The Hong Kong Massacre  – Review
Follow Genre: Twin-stick shooter
Developer: Vreski
Publisher: Untold Tales
Platform: Switch, PC, PS4
Tested on: Switch

The Hong Kong Massacre – Review

Site Score
Good: Tight and responsive gameplay
Bad: Writing could have used some polish
User Score
(3 votes)
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VN:F [1.9.22_1171]
Rating: 4.3/10 (3 votes cast)

It’s not often that a game can draw you in based on its title alone, but a title like The Hong Kong Massacre certainly speaks to the imagination. Add in that developer Vreski has stated that the game is inspired by both classic action movies and titles like Max Payne and Hotline Miami, and you’ve got a game that is certain to garner attention based on its premise alone. Still, having an interesting premise alone isn’t enough, so we were curious to see whether Vreski and publisher Untold Tales would deliver. 


With a narrative that’s both mysterious and engaging, The Hong Kong Massacre certainly knows how to captivate one’s attention. The story is structured around a police interview, with the protagonist, a former detective, recalling the events of the previous days, and the levels themselves acting as flashbacks of sorts. The protagonist recalls his four-day long chase of the mysterious “Two-Headed Dragon”. It’s a story of vengeance, as our protagonist wants to deliver justice for his partner, who was brutally murdered. We won’t delve into too many details, but with a title like The Hong Kong Massacre, you probably have somewhat of an idea of the events that transpire.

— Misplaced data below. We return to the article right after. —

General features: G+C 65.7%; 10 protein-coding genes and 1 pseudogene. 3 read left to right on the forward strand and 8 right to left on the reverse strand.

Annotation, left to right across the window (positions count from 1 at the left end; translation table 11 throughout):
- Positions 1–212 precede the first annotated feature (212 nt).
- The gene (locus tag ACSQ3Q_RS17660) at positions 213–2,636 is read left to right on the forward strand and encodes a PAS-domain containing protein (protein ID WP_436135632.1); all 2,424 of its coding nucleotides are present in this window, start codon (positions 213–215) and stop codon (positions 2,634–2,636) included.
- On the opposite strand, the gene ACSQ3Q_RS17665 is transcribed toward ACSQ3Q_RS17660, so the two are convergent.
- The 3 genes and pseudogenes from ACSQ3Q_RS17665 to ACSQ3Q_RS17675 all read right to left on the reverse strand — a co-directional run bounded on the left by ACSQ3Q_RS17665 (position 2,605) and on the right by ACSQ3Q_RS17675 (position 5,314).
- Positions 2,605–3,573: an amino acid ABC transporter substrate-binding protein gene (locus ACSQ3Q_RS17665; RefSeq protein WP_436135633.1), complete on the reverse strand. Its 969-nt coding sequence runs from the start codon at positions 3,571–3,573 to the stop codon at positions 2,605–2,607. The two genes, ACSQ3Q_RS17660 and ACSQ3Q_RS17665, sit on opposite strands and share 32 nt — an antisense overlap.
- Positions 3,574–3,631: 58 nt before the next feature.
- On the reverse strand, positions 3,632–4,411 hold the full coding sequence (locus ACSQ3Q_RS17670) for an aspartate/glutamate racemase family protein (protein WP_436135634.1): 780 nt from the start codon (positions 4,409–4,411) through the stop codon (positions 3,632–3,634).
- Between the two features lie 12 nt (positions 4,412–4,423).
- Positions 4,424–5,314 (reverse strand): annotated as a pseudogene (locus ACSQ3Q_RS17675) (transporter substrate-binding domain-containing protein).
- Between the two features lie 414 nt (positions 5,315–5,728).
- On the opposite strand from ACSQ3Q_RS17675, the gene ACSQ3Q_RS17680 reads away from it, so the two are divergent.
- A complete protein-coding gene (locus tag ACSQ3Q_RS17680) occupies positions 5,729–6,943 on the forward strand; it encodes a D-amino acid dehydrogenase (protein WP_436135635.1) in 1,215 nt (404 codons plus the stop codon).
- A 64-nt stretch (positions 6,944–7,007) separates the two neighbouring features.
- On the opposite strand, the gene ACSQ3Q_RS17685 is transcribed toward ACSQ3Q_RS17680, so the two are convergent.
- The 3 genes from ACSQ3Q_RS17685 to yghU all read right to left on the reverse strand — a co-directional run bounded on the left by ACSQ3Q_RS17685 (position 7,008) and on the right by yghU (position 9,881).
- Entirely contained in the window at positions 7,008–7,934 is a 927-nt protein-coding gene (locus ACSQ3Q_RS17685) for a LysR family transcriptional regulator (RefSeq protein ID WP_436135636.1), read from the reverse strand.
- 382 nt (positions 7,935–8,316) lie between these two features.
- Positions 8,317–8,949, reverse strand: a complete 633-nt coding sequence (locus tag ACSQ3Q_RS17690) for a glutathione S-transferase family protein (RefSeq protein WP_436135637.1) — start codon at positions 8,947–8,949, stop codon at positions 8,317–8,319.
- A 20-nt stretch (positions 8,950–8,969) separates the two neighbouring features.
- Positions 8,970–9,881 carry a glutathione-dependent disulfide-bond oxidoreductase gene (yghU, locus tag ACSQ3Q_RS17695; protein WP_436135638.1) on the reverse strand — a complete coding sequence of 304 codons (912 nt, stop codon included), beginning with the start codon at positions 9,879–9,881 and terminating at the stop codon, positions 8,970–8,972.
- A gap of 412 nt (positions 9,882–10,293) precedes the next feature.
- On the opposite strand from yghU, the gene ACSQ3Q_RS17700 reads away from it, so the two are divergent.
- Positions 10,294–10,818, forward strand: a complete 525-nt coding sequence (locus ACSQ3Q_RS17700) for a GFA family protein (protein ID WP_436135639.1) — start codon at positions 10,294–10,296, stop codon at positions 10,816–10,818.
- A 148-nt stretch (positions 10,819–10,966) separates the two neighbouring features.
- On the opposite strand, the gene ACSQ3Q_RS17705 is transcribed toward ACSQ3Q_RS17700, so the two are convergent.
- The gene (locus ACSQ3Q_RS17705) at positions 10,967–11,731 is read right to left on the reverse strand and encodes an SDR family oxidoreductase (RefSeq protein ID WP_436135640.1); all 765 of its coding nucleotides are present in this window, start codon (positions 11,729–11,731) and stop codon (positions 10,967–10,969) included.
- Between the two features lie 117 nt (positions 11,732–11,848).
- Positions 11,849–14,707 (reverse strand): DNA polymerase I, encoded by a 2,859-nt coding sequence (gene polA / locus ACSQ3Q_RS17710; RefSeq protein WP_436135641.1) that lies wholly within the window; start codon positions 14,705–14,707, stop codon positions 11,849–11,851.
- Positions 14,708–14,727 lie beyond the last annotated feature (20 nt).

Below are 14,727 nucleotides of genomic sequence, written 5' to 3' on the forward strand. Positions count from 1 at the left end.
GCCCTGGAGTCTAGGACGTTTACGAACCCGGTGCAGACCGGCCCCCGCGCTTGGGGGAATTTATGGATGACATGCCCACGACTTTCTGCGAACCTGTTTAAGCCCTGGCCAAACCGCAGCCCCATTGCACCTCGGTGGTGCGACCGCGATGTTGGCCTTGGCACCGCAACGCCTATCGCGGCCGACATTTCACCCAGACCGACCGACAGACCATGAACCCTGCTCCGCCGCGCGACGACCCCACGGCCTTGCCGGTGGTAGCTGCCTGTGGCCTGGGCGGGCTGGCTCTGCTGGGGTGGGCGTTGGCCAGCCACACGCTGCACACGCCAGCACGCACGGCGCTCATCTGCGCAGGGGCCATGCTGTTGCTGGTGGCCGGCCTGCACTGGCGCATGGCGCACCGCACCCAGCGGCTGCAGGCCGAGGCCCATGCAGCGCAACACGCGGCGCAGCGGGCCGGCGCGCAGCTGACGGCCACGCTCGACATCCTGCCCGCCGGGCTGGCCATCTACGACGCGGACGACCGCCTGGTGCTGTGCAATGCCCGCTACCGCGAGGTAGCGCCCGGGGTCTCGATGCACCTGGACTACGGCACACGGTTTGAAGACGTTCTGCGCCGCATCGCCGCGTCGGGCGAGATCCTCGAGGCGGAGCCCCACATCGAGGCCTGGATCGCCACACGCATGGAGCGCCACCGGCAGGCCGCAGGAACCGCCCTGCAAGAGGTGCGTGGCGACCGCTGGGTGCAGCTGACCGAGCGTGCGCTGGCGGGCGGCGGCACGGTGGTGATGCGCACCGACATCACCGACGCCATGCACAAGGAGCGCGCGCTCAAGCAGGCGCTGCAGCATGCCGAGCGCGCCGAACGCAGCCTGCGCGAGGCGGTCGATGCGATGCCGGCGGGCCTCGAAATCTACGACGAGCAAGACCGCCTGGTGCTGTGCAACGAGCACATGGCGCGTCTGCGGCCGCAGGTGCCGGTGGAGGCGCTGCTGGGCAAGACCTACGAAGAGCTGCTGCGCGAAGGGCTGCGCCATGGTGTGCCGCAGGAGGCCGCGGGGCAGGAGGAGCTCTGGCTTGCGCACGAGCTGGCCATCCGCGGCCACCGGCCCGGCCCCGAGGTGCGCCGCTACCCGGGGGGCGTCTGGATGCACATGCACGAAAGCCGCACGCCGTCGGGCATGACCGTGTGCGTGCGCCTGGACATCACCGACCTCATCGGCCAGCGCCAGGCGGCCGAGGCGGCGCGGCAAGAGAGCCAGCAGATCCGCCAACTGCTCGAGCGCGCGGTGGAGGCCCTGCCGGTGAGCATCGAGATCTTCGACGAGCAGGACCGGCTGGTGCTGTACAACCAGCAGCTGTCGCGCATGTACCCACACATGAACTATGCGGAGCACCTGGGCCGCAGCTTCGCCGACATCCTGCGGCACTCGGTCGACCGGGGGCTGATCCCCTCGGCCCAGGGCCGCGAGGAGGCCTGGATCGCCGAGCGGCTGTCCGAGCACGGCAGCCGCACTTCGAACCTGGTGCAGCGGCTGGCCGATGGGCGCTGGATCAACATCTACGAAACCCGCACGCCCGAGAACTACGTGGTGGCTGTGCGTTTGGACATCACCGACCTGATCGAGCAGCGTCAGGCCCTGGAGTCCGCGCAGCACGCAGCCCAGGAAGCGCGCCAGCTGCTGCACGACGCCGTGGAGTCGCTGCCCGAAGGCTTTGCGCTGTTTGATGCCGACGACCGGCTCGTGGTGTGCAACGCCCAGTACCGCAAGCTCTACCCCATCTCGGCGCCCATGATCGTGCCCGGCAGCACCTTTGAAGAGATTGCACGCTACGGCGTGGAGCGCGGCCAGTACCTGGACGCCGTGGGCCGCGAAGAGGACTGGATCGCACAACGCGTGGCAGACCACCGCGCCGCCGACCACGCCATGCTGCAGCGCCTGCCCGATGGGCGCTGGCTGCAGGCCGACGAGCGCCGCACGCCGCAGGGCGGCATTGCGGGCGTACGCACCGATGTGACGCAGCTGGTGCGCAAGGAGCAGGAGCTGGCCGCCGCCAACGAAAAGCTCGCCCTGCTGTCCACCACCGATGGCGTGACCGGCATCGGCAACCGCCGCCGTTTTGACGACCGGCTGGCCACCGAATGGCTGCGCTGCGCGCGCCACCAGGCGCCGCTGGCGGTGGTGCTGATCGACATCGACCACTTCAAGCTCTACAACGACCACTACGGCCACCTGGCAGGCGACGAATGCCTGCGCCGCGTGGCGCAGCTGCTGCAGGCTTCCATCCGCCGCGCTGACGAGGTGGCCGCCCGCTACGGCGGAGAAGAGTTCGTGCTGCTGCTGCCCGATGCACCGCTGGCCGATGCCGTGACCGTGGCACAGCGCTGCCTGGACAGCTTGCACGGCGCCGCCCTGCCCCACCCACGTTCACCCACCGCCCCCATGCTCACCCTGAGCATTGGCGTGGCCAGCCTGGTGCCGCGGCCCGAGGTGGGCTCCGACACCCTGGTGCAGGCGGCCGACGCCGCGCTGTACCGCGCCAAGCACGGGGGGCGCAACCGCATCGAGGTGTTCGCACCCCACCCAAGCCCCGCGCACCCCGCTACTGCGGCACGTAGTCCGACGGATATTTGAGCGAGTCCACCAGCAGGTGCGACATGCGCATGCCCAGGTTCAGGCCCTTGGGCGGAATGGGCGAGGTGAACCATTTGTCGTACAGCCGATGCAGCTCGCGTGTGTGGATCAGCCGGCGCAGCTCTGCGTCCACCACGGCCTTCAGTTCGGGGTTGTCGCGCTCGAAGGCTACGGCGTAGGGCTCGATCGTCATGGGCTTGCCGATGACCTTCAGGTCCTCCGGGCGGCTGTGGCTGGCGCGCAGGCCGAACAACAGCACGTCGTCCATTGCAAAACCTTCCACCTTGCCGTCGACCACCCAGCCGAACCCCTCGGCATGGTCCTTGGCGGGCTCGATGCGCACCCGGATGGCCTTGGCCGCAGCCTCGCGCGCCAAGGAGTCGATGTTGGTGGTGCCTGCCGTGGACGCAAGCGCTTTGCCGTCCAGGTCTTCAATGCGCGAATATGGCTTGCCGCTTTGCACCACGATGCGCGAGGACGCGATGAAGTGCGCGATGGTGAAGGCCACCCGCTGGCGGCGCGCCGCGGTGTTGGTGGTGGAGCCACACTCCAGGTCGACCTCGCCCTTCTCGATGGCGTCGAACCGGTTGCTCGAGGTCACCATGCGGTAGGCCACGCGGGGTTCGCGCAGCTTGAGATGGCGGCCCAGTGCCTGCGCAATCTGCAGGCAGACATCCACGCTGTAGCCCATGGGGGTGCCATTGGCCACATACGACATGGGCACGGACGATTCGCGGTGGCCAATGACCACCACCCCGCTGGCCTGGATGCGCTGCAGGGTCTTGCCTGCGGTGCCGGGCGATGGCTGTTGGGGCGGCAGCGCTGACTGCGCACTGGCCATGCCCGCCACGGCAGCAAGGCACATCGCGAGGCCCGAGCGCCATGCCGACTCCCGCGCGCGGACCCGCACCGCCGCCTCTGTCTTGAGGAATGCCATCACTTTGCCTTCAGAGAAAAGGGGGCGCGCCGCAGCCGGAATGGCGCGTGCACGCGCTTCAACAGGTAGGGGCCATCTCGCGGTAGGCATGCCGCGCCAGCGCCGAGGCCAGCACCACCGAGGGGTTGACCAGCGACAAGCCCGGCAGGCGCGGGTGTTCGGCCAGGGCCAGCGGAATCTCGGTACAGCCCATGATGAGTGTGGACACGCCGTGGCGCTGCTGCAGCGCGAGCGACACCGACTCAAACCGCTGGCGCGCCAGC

While the story approach itself is fresh and really manages to capture the atmosphere of an action flick, we have to admit that the writing isn’t what it should be. Apart from the grammatical errors that were present throughout the on-screen text, the dialogues didn’t always feel natural and were often devoid of any emotion. Still, the story scenes did enough to create a deep enough level of immersion to make you care about the protagonist’s motivation.